In a fun twist on “What I’m Reading Now,” I’m reading a book that hasn’t been published yet! I scored an advanced reader’s copy of this book from NetGalley in exchange for an honest review. The book won’t actually be published until February 11, but don’t worry, it’s already on order and will be on the shelves at GEPL soon!
What I’m Reading Now: The Tyrant’s Daughter by J.C. Carleson
What’s It About (Jacket Description): From a former CIA officer comes the riveting account of a royal Middle Eastern family exiled to the American suburbs.
When her father is killed in a coup, 15-year-old Laila flees from the war-torn middle east to a life of exile and anonymity in the U.S. Gradually she adjusts to a new school, new friends, and a new culture, but while Laila sees opportunity in her new life, her mother is focused on the past. She’s conspiring with CIA operatives and rebel factions to regain the throne their family lost. Laila can’t bear to stand still as an international crisis takes shape around her, but how can one girl stop a conflict that spans generations?
J.C. Carleson delivers a fascinating account of a girl—and a country—on the brink, and a rare glimpse at the personal side of international politics.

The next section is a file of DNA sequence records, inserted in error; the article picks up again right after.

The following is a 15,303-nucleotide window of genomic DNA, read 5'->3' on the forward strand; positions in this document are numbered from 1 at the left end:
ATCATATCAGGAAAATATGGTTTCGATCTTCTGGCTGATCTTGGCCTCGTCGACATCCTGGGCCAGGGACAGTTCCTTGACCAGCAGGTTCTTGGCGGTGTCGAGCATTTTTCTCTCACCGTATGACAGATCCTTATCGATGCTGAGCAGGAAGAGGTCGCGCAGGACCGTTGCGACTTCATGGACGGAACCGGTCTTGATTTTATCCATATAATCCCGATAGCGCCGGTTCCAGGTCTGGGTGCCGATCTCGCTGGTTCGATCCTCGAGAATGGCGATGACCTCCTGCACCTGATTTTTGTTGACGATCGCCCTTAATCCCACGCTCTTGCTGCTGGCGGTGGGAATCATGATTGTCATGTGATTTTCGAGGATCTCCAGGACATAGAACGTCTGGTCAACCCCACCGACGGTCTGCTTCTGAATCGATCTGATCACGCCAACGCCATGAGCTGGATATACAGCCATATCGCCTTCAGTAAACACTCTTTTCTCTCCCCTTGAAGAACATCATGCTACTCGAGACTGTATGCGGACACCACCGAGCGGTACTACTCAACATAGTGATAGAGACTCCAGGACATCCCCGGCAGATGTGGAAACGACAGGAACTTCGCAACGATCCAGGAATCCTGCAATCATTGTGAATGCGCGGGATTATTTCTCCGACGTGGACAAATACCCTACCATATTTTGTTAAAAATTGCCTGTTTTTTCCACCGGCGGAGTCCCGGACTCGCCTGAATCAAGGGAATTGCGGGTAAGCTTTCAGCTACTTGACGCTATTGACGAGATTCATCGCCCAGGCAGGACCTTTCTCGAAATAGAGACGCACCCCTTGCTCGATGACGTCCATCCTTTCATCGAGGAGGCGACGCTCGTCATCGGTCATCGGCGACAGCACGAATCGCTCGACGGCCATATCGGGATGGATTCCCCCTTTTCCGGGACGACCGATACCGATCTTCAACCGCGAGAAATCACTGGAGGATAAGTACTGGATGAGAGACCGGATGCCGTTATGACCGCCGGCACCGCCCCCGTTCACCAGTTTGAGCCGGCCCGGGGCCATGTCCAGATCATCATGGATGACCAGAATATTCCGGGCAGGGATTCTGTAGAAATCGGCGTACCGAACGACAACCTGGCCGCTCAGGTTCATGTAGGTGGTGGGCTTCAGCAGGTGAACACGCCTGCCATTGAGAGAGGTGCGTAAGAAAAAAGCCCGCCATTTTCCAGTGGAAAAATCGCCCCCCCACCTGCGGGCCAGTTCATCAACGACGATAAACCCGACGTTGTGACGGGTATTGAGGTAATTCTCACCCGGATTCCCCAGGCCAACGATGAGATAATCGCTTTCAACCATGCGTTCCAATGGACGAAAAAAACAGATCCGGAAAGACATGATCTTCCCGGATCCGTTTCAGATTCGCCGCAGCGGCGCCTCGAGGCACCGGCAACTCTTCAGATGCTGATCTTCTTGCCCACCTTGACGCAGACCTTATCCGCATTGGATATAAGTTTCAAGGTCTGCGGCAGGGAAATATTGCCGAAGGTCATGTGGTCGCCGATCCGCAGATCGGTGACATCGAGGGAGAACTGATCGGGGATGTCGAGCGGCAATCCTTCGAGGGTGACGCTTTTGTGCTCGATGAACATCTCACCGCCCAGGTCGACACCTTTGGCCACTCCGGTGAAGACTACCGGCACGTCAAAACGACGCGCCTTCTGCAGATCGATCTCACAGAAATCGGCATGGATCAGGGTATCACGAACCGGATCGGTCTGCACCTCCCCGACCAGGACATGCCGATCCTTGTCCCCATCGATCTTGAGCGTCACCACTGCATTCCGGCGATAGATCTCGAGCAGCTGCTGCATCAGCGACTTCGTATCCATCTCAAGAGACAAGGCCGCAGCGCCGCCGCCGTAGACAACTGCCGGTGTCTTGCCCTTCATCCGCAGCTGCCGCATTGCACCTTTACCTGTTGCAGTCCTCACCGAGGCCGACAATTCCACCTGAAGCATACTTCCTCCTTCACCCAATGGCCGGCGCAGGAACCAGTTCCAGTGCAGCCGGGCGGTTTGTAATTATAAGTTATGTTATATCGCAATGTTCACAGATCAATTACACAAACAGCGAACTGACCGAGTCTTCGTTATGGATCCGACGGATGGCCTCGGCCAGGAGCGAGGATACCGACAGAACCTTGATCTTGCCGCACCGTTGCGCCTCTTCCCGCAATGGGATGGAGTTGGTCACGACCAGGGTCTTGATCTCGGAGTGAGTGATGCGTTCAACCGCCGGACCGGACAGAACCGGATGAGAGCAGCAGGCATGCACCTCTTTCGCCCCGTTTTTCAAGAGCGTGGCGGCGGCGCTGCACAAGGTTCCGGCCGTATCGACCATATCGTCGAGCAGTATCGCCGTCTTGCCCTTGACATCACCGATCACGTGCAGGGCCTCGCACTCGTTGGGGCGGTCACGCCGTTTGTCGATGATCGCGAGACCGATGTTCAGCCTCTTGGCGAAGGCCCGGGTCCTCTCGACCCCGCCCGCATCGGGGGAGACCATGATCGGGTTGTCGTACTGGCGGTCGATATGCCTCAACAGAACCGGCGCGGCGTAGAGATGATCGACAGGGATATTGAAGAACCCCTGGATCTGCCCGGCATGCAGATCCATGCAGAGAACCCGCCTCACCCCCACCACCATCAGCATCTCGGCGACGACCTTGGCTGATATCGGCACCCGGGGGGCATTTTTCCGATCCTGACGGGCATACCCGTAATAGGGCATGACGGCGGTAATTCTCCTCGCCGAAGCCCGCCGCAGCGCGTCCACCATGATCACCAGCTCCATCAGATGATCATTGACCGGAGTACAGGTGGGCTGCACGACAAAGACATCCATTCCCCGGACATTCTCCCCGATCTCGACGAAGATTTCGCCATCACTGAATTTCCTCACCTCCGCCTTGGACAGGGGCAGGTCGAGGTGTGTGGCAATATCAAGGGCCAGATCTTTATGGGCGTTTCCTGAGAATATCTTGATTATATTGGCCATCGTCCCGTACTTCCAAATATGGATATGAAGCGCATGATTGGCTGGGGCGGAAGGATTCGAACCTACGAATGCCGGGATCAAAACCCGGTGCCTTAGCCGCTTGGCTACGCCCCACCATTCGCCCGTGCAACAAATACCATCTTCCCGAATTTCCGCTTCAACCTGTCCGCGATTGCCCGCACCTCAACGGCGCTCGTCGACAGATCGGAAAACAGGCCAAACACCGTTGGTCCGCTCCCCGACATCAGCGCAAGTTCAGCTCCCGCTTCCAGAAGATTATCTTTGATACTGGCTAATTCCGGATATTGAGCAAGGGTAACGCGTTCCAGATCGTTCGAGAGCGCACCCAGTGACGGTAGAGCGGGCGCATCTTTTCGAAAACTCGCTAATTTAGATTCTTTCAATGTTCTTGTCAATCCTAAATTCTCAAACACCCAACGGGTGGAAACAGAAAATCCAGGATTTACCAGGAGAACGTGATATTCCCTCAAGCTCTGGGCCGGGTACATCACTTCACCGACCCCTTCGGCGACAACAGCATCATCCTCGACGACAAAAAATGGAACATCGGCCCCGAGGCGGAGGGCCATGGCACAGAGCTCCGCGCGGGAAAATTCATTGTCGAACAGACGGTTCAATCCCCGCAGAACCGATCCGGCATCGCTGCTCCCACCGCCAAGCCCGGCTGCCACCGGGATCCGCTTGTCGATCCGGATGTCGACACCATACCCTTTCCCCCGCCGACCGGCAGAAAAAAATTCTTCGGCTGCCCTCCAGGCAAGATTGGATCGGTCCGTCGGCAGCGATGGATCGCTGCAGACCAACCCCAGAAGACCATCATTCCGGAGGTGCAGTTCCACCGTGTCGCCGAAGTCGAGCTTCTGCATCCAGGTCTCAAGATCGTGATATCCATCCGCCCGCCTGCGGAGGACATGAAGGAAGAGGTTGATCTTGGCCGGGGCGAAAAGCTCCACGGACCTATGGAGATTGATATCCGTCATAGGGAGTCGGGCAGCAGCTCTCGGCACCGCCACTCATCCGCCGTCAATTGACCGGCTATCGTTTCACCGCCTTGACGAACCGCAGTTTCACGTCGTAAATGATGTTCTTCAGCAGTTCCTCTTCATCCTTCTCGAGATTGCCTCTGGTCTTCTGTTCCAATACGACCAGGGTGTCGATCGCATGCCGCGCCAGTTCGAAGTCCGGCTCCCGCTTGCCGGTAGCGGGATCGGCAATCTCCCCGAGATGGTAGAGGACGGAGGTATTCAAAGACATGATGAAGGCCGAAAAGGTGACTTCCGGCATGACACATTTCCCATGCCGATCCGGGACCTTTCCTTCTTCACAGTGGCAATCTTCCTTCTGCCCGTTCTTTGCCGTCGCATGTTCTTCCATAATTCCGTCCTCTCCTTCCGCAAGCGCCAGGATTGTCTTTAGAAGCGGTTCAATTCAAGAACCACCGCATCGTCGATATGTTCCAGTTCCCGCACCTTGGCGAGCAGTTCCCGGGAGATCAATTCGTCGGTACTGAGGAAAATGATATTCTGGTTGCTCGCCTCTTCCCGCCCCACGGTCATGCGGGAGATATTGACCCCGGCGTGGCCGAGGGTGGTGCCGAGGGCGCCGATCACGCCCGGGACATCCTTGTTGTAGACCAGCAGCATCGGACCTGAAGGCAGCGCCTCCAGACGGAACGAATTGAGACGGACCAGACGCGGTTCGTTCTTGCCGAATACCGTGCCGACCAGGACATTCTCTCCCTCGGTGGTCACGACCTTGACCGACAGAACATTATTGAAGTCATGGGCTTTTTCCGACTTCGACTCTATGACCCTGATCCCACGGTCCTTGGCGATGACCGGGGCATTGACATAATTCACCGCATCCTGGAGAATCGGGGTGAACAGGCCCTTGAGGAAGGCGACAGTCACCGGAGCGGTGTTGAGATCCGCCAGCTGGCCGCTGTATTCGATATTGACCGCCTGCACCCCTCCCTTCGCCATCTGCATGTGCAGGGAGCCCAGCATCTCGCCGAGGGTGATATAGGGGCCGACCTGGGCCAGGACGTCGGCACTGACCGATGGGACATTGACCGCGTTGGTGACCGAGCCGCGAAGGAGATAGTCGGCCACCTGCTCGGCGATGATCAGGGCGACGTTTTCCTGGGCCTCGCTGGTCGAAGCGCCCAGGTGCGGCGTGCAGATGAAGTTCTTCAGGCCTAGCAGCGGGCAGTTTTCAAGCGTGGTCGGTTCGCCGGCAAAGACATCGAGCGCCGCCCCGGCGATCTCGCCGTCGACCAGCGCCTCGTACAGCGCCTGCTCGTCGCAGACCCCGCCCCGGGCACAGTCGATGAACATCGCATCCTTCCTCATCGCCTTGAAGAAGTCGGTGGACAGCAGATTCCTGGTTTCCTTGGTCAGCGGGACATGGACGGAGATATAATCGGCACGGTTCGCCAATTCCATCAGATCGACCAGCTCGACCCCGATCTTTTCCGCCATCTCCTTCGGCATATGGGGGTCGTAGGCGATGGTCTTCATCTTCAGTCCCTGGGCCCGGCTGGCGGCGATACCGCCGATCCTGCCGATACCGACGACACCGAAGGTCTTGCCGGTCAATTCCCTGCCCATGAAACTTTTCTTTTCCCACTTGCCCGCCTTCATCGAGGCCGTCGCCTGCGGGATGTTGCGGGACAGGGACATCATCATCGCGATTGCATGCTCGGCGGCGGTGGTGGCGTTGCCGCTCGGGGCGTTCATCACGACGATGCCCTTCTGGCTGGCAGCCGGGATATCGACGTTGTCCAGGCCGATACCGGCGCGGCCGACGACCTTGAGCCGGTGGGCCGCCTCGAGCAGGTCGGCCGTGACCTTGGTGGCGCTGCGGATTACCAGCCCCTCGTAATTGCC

Do I Like It: I definitely like it, though it’s one of those books giving me “doom” stomach knots right now.
Thoughts: I read a lot of good reviews of this book before I lucked into a chance to read it early, so I was excited to get started. What I found is a book that’s both exactly what the reviews promised me, and not at all what I expected.
What I was expecting, and got, is a portrait of a girl struggling to define herself after her life changes completely. What I was not expecting was the tenseness of wondering what is going on with Laila’s mother and the CIA. I was also not expecting that the focus on Laila adjusting to the United States would be less about culture shock and clothes and independence, and more about making friends and learning to connect with people in a real way rather than through the layers of privilege, power and half-truths that surrounded her in her old life.
But despite all this – the CIA, the friends, the family – it is Laila who drives the book. She is a fantastic character, likable but believably naïve and flawed. Despite circumstances that I certainly will never experience, she struggled with issues I think anyone can recognize – having to re-think her view of her parents and her world, being thrust into completely new life circumstances, how to make and keep friends. What makes Laila so wonderful to me is that she is unafraid to change, unafraid to adjust her own ideas and identity. Although it is difficult for her to learn the truth about her father, she doesn’t hide from it or deny it, and she acts similarly about other conflicts. Though she worries about and fears many things, she faces the changes in her life and herself with courage.
I can’t wait to see how Laila’s story ends, and I have a feeling that The Tyrant’s Daughter is one of those books I’ll be thinking about for a long time after I’m done reading.